Hermosillo, which means somewhat handsome, is also a slang expression for a dandy or a fop. As such, it conjures up images of those dissolute 18th century courtiers in powdered wigs, high-heeled shoes, velvet breeches and white stockings in frockcoats. It’s doubtful that was the intention, however, as the word is clearly mellifluous and the street is very pretty, just brief. Another street name with multiple meanings is Bolero. It can refer to an Andalusian dance, or mean a prevaricating liar or a shoeshiner – take your pick. Vereda means path or lane but can also mean the true path. Obviously the people living on Vereda Lane are upstanding citizens of strong moral fiber. Pimiento means chili pepper but also has a slang association that translates roughly as “Couldn’t care less.” La Vuelta means “the return” and describes itself most accurately, since it starts and ends on North Jameson Lane.
The Saints of Montecito
In 1899, two of Montecito’s streets were named for saints. San Ysidro Road was so named because it led to the San Ysidro Ranch with a creek of the same name. San Ysidro is the patron saint of farmers and laborers as he was known for his piety toward the poor and animals. The name doesn’t quite fit with the exclusive resort the ranch became.
San Leandro Lane is named after the early ranch of the same name. San Leandro was the Catholic Bishop of Sevilla who was beatified for his zeal and work toward converting the people of Spain to Catholicism. The 356-acre ranch was originally owned by Neomicio Dominguez, one of 15 children of Jose and Marcelina Dominguez, who owned the famous grapevine after which Parra Grande Road is named. The ranch, whose adobe house is believed to date back to 1835 or 1836, was sold to the Jarvis Swift family in 1868.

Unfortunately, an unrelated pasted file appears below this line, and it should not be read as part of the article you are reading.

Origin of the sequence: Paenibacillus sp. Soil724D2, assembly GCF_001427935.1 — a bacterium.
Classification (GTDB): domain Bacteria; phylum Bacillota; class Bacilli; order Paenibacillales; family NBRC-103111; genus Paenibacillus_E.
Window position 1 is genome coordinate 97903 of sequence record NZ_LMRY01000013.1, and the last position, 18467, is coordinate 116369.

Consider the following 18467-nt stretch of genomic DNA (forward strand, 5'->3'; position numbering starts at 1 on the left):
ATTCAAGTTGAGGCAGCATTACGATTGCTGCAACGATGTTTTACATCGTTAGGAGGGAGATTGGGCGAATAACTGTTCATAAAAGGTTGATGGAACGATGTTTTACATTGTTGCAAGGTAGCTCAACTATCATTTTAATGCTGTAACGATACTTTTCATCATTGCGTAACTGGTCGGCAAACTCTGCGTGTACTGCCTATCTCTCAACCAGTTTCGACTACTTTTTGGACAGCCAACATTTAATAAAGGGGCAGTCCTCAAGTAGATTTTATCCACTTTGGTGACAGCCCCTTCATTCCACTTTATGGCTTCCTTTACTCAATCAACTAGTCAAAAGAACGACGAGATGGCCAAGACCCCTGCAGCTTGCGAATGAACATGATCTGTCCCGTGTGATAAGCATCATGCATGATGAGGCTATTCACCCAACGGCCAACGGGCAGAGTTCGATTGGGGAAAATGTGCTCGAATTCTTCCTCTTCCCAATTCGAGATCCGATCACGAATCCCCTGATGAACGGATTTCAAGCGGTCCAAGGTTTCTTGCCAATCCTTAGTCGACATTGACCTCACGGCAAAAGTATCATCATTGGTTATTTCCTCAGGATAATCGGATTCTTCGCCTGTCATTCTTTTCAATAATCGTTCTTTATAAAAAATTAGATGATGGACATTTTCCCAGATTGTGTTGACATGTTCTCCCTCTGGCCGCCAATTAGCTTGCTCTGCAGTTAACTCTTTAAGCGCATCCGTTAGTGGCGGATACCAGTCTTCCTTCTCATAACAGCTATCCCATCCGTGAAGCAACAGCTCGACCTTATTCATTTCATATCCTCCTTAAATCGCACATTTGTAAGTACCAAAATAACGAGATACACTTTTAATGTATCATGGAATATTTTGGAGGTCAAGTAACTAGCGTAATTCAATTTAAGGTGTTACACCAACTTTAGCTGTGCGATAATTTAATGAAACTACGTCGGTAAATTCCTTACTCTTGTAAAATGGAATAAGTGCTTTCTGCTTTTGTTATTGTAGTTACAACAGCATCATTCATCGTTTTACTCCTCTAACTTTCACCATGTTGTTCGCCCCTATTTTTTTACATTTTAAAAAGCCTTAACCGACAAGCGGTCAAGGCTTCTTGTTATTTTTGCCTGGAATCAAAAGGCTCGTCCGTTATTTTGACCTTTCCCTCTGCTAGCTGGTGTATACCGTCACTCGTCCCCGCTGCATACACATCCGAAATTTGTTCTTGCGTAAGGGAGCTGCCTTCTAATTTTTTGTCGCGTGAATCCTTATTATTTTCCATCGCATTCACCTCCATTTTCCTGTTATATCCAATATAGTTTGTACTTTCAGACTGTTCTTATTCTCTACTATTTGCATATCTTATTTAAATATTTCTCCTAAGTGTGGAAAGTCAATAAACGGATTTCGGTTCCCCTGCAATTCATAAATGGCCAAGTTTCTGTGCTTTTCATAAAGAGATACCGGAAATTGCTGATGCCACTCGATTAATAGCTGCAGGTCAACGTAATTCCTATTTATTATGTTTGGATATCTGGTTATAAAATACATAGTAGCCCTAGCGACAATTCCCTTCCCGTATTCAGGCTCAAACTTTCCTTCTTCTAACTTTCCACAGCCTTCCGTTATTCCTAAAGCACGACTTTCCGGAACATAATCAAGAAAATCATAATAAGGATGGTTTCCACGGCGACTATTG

Santa Rosa Lane existed early on but wasn’t officially a street until the 1920s. It is named for the first American saint to be canonized. Her sainthood dates to 1671 and she is the patron saint of Lima, Peru. She is considered by many to be a patron of nurses and policemen, as well as embroiderers and gardeners.
The tract of land north of the coast highway and east of Olive Mill Road (named for an olive mill established by William P. Gould in 1892) was subdivided circa 1960. The developer chose to name several of the streets after saints. Unfortunately, neither San Benito, Santa Clara, Santo Tomas, Santa Elena nor Santa Isabella were able prevent the terrifying debris flow that swept through the area in 2018 and laid waste to many of the homes. Reconstruction and restoration continue to this day with many of the homes emerging triumphantly and beautifully into 2019.
Next Time: Roads named for some of Montecito’s pioneers.
(Sources: the files of the Montecito Association History Committee; various English-Spanish dictionaries; various Catholic sites on the internet, contemporary newspapers, David Myrick’s Montecito and Santa Barbara.)